Understanding public views about the Sustainable Development Goals
People's beliefs about how the SDGs can help achieve sustainability are complex, but our research highlighted some common patterns across countries. Here we provide background to the motivations for this research and some of the challenges involved.
Here we provide some background to our paper: “Public views about the Sustainable Development Goals across countries”: https://www.nature.com/articles/s41893-019-0365-4
When the 17 Sustainable Development Goals (SDGs) were announced I was impressed by their breadth – it seemed like a dedicated attempt to address a broad range of issues to make a better world. But why 17? Some of the distinctions seemed a little forced to me – such as between SDG5: Gender equality and SDG10: Reduced Inequalities – aren’t they both about equality?
In my work as a social psychologist I am interested in people’s beliefs about the world, and how knowing about these beliefs can improve communication. It’s an aphorism that communicators should “know their audience”, but it’s based on a truth – people do tend to remember and accept things consistent with their own beliefs. So this research combined my questions about the SDGs with my interest in people’s beliefs, with a longer-term view to develop ways to communicate sustainability more effectively.
There may be good policy reasons for this number of SDGs, but I wondered whether the public make such fine-grained distinctions. I wondered whether they might actually think about sustainability in simpler ways – and what those ways would look like. I found little quantitative work beyond the relative importance of the SDGs – this is useful but doesn’t really get to people’s beliefs about them. So we wanted to know what people believed each of the SDGs were for – how does each goal promote sustainability?
To do this, we asked people to rate the extent to which each goal was aimed at achieving environmental, economic, and social sustainability. These three elements form the widely used “three pillars” model of sustainability. But despite its prominence, we were surprised with the difficulty of finding clear definitions of the three pillars, and especially in distinguishing social and economic sustainability. So we developed short definitions ourselves, drawing from multiple sources, and sent them to sustainability scholars for feedback. That’s how we ended up with the definitions used in the paper, and thankfully the findings suggest that these distinctions were meaningful to people.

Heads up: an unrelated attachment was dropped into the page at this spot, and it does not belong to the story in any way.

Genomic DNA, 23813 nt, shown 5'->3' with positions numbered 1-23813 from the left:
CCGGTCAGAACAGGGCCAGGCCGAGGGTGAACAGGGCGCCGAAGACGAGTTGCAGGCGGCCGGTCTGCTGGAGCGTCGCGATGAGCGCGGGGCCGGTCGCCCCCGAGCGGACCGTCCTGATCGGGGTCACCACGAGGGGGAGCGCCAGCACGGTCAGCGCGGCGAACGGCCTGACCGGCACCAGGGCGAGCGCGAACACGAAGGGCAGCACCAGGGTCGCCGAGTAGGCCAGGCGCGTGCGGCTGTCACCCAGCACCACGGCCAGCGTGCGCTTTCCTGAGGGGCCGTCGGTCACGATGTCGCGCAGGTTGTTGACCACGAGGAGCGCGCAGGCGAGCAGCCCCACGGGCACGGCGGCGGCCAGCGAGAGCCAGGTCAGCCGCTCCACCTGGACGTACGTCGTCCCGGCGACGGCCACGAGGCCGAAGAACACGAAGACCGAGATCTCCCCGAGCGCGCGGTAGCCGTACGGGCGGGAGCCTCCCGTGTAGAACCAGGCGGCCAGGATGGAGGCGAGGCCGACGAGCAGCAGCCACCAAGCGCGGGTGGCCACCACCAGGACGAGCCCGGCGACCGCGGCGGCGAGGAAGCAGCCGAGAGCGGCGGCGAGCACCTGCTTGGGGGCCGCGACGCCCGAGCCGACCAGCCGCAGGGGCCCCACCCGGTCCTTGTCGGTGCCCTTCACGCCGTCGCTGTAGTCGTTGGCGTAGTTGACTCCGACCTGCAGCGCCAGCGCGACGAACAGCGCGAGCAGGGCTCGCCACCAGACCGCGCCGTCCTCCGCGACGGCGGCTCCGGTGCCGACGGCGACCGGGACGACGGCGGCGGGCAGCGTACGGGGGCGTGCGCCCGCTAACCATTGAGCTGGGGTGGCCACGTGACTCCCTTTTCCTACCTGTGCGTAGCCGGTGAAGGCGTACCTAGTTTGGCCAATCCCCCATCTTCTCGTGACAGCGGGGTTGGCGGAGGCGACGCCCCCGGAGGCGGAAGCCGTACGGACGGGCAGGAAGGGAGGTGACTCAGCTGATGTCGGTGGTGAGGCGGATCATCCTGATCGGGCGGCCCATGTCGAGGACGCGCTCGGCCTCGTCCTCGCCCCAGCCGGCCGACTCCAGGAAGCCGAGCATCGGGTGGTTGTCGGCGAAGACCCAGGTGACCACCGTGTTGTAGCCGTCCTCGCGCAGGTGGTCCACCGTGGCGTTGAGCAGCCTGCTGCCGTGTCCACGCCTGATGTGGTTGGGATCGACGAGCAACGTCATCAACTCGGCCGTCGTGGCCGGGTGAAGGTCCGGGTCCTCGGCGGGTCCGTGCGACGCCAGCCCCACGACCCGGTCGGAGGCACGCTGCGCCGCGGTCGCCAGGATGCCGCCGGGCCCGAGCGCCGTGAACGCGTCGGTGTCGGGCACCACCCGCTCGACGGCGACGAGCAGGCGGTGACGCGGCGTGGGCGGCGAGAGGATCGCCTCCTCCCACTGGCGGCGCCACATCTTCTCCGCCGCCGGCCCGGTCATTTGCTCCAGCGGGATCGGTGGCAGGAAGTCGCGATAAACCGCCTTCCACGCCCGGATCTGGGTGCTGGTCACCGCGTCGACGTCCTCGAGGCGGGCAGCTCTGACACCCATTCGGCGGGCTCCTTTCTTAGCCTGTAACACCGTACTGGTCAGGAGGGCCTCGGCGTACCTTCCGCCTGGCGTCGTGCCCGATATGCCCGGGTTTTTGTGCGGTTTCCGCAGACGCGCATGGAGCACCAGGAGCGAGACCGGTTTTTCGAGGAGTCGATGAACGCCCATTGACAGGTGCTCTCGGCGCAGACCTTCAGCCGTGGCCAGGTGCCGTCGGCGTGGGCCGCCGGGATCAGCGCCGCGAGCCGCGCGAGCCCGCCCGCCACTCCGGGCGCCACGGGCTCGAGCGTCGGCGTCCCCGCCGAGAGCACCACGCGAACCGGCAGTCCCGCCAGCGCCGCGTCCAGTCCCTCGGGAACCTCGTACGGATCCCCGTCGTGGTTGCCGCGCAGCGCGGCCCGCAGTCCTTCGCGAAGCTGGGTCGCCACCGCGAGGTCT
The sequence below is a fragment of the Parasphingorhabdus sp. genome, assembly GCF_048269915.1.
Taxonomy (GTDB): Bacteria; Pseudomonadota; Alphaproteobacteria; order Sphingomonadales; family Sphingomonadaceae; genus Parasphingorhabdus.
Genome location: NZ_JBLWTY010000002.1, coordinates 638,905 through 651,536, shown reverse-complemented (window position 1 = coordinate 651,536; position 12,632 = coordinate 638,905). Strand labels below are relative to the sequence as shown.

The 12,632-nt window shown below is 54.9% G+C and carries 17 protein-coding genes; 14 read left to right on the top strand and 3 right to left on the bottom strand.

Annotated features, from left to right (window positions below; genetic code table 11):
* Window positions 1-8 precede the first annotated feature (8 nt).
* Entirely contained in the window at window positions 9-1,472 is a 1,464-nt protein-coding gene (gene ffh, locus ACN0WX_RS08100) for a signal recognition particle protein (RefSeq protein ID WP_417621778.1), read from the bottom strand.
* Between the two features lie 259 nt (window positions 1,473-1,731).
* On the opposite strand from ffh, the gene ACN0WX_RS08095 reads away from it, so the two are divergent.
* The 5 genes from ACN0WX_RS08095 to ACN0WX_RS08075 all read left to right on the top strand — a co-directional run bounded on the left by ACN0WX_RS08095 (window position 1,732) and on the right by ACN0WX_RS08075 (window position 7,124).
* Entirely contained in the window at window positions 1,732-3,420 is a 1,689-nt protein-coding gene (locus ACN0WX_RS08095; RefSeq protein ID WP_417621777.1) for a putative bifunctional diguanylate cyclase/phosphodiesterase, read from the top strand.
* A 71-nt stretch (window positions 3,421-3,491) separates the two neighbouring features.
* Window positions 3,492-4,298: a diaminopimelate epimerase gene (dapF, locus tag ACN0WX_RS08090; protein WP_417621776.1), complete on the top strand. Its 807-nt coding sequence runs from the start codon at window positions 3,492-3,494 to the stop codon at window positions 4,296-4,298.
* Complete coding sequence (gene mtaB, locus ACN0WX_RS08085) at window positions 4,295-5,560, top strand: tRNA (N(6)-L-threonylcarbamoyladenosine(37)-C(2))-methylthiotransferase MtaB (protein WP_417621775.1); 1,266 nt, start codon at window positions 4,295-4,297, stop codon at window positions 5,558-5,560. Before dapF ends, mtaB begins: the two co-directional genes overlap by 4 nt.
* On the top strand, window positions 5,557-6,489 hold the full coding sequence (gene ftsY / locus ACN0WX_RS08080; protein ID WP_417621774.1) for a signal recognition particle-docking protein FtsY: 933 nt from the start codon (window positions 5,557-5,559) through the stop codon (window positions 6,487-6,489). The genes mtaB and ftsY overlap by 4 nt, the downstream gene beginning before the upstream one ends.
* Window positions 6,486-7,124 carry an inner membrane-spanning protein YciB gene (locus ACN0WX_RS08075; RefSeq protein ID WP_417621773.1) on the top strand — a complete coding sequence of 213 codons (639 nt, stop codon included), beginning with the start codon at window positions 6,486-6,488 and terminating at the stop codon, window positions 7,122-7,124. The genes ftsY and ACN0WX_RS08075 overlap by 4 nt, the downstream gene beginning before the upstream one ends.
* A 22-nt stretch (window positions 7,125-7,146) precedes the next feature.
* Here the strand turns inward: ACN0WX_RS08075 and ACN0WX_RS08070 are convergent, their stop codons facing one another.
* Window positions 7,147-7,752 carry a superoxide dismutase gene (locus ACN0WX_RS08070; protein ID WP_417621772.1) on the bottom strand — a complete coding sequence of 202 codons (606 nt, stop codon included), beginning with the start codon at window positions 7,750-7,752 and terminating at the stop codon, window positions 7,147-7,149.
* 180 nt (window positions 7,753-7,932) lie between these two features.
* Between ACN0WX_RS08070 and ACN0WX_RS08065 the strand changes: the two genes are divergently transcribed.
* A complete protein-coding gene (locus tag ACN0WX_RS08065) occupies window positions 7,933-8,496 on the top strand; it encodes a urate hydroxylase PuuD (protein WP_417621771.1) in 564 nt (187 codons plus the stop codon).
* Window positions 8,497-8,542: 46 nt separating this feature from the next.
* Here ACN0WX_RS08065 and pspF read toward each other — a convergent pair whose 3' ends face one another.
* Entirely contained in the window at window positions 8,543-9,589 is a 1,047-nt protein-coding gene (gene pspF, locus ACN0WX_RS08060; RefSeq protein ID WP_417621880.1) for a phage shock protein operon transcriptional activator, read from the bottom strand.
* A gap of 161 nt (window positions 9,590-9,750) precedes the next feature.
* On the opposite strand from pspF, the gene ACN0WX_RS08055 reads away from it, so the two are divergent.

We took a descriptive approach – we’d let the data guide us on the complexity and content of people’s beliefs about sustainability. But the research question was complex - people could relate each SDG to sustainability in different ways, and some people could have more nuanced views than others. This is beyond the typical ways we analyse data in my field. Thankfully, I was able to work with Prof Pieter Kroonenberg from Leiden University, one of only a few world experts in analysing this type of complex data. Learning how to perform and interpret these analyses feels a bit like learning a martial art – it takes years of development before you feel barely competent. I’ve been working on-and-off with Pieter in analysing this type of data for many years now, and it’s helped a lot to work with a “sensei”.
Another challenge was translation, which goes beyond finding “dictionary equivalents” of English words in other languages. My co-authors played an important role in advising on both language and cultural issues. Russia was an interesting case – through my co-author Kate Bushina I learned that sustainability is not a common concept in Russian’s everyday life. There is a technical term (that the UN uses), but it isn’t really used in conversation. So we spent some time grappling with this and ensuring we provided definitions that made sense to people there.
I was hoping the analyses would reveal a simple story – that there were one or two mental maps that everyone held. Finding four mental maps, each with a positive and negative pattern of associations (so eight maps in total), became a massive challenge to explain. I’m still not completely happy with how we explained them in the paper, but it got to the point in the revision process where I felt I was making it worse – that’s when I thought it was the right time to stop and submit. But as a Pieter often reminded me – when you ask complex questions you shouldn’t be surprised when you get complex answers.
My hope is that we were able to communicate this complexity in a way that can be understood – my fear is that we didn’t. So I’m looking forward to learning from people’s reactions and improving how we can communicate these and other complex findings in the future.